A recently discovered, yet already endangered, plant devours nickel from the soil of Luzon Island in the Philippines. Metal-munching plants could clean up pollution and even mine minerals from the soil.
The newly described Rinorea niccolifera plant accumulates nickel in its leaves at levels from 7, 000 to 18, 400 parts per million. This 8-meter-tall plant grows in nickel-rich soils that cover less than 500 square kilometers of Luzon Island.
Nickel and other minerals also attract people who strip-mine the area. Because of the mining threat to the plant’s tiny, fragmented range, botanists regard the plant as endangered under the Red List ranking system of the International Union for Conservation of Nature. The botanists, led by University of the Philippines researchers, described the nickel-loving plant in the journal PhytoKeys.
The nickel-absorbing shrub is a type of plant known as a hyperaccumulator. These plants absorb higher amounts of heavy metals from the soil than most other plants.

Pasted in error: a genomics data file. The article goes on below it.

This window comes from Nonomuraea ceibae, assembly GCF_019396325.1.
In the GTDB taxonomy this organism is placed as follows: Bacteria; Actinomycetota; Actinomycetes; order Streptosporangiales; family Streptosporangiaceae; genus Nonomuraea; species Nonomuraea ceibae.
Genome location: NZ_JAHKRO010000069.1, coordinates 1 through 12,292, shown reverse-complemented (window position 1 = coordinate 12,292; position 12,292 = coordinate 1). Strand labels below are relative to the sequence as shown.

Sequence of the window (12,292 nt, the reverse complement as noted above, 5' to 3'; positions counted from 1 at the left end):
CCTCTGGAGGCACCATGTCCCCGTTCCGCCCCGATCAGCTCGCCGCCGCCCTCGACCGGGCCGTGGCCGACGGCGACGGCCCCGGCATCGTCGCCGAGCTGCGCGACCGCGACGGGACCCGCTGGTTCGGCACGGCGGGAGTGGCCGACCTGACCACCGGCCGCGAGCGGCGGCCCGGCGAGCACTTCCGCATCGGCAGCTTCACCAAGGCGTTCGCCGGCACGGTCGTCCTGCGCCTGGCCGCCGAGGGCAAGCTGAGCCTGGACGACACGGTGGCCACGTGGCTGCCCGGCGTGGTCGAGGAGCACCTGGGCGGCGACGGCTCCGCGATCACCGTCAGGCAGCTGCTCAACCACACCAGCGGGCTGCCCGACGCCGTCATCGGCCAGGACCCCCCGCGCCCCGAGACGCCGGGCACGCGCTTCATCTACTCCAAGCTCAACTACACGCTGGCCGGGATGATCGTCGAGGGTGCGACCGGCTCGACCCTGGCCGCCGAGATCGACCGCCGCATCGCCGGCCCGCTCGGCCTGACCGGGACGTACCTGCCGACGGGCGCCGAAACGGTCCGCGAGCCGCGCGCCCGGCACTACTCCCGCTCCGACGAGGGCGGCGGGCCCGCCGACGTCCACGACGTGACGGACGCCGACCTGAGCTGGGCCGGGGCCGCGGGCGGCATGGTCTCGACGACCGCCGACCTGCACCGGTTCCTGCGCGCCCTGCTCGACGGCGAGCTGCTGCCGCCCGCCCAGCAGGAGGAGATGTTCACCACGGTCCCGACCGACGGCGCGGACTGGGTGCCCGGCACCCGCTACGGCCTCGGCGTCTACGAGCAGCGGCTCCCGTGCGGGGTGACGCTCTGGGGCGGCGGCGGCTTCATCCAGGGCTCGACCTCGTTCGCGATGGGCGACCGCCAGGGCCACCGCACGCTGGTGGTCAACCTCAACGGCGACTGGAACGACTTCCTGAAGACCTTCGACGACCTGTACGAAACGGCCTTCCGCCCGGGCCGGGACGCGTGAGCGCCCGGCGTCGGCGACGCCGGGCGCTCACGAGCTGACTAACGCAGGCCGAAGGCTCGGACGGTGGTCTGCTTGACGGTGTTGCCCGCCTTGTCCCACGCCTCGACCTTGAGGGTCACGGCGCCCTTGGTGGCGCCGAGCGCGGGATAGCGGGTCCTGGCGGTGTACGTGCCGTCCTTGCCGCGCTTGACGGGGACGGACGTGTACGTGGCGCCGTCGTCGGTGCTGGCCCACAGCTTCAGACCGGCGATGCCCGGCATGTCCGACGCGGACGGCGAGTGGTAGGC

Long-term or high-level exposure to heavy metals, such as nickel, cadmium and zinc, can cause health problems in people. Crops can absorb the metals from contaminated soils and store the toxins in edible portions, warned the U.S. Department of Agriculture.
Cleansing metal-laden farm soils carries a heavy price tag. Commercial demand exists for the minerals, but traditional mining from soil is inefficient.
Hyperaccumulator plants could be an inexpensive way to vacuum heavy metals from potential farmland, in a process known as phytoremediation. After harvest, chemists could extract the metals from leaves and shoots.
Photo: Rinorea niccolifera. Credit: Edwino S. Fernando